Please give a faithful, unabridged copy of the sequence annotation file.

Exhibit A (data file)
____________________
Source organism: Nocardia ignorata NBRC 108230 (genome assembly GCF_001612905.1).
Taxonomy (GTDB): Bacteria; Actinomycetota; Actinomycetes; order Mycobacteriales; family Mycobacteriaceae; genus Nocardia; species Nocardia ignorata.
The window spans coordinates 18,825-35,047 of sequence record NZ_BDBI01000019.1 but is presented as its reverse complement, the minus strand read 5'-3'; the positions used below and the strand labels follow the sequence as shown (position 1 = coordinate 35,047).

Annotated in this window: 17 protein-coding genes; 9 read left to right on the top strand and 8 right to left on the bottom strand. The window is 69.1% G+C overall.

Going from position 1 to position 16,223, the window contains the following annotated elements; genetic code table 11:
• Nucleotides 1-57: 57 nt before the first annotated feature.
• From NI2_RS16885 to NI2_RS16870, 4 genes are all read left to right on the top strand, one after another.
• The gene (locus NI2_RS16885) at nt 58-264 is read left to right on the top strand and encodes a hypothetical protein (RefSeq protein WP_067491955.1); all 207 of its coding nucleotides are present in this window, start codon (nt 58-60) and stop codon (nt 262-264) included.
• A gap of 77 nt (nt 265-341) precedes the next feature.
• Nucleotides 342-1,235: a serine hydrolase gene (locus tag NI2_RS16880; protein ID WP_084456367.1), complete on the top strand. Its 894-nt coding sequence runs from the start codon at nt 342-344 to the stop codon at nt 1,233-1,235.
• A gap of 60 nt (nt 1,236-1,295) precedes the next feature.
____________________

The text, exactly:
Source organism: Nocardia ignorata NBRC 108230 (genome assembly GCF_001612905.1).
Taxonomy (GTDB): Bacteria; Actinomycetota; Actinomycetes; order Mycobacteriales; family Mycobacteriaceae; genus Nocardia; species Nocardia ignorata.
The window spans coordinates 18,825-35,047 of sequence record NZ_BDBI01000019.1 but is presented as its reverse complement, the minus strand read 5'-3'; the positions used below and the strand labels follow the sequence as shown (position 1 = coordinate 35,047).

Annotated in this window: 17 protein-coding genes; 9 read left to right on the top strand and 8 right to left on the bottom strand. The window is 69.1% G+C overall.

Going from position 1 to position 16,223, the window contains the following annotated elements; genetic code table 11:
• Nucleotides 1-57: 57 nt before the first annotated feature.
• From NI2_RS16885 to NI2_RS16870, 4 genes are all read left to right on the top strand, one after another.
• The gene (locus NI2_RS16885) at nt 58-264 is read left to right on the top strand and encodes a hypothetical protein (RefSeq protein WP_067491955.1); all 207 of its coding nucleotides are present in this window, start codon (nt 58-60) and stop codon (nt 262-264) included.
• A gap of 77 nt (nt 265-341) precedes the next feature.
• Nucleotides 342-1,235: a serine hydrolase gene (locus tag NI2_RS16880; protein ID WP_084456367.1), complete on the top strand. Its 894-nt coding sequence runs from the start codon at nt 342-344 to the stop codon at nt 1,233-1,235.
• A gap of 60 nt (nt 1,236-1,295) precedes the next feature.